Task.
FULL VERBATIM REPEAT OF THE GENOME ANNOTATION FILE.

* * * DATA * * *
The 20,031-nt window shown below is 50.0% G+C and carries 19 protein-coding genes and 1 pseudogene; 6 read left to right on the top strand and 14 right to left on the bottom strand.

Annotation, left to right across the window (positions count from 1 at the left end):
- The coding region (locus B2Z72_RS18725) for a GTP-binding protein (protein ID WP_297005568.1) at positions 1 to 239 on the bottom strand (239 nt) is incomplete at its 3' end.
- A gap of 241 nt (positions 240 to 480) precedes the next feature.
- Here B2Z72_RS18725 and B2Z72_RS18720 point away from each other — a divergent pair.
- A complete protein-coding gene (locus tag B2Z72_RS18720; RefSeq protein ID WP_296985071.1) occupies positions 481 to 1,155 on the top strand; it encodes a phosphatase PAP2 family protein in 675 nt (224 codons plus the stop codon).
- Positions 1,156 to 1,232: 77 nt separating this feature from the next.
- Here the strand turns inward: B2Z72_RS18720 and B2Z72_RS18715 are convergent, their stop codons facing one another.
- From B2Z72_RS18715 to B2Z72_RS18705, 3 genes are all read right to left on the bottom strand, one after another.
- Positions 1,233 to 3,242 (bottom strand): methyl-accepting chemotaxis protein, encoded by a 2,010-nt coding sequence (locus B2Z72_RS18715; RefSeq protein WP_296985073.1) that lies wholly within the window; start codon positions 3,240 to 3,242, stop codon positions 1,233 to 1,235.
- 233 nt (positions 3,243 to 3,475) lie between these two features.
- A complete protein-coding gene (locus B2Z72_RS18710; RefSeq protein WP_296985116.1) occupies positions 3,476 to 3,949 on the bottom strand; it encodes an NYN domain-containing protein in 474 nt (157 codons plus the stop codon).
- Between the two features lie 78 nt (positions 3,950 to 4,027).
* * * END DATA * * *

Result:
The 20,031-nt window shown below is 50.0% G+C and carries 19 protein-coding genes and 1 pseudogene; 6 read left to right on the top strand and 14 right to left on the bottom strand.

Annotation, left to right across the window (positions count from 1 at the left end):
- The coding region (locus B2Z72_RS18725) for a GTP-binding protein (protein ID WP_297005568.1) at positions 1 to 239 on the bottom strand (239 nt) is incomplete at its 3' end.
- A gap of 241 nt (positions 240 to 480) precedes the next feature.
- Here B2Z72_RS18725 and B2Z72_RS18720 point away from each other — a divergent pair.
- A complete protein-coding gene (locus tag B2Z72_RS18720; RefSeq protein ID WP_296985071.1) occupies positions 481 to 1,155 on the top strand; it encodes a phosphatase PAP2 family protein in 675 nt (224 codons plus the stop codon).
- Positions 1,156 to 1,232: 77 nt separating this feature from the next.
- Here the strand turns inward: B2Z72_RS18720 and B2Z72_RS18715 are convergent, their stop codons facing one another.
- From B2Z72_RS18715 to B2Z72_RS18705, 3 genes are all read right to left on the bottom strand, one after another.
- Positions 1,233 to 3,242 (bottom strand): methyl-accepting chemotaxis protein, encoded by a 2,010-nt coding sequence (locus B2Z72_RS18715; RefSeq protein WP_296985073.1) that lies wholly within the window; start codon positions 3,240 to 3,242, stop codon positions 1,233 to 1,235.
- 233 nt (positions 3,243 to 3,475) lie between these two features.
- A complete protein-coding gene (locus B2Z72_RS18710; RefSeq protein WP_296985116.1) occupies positions 3,476 to 3,949 on the bottom strand; it encodes an NYN domain-containing protein in 474 nt (157 codons plus the stop codon).
- Between the two features lie 78 nt (positions 3,950 to 4,027).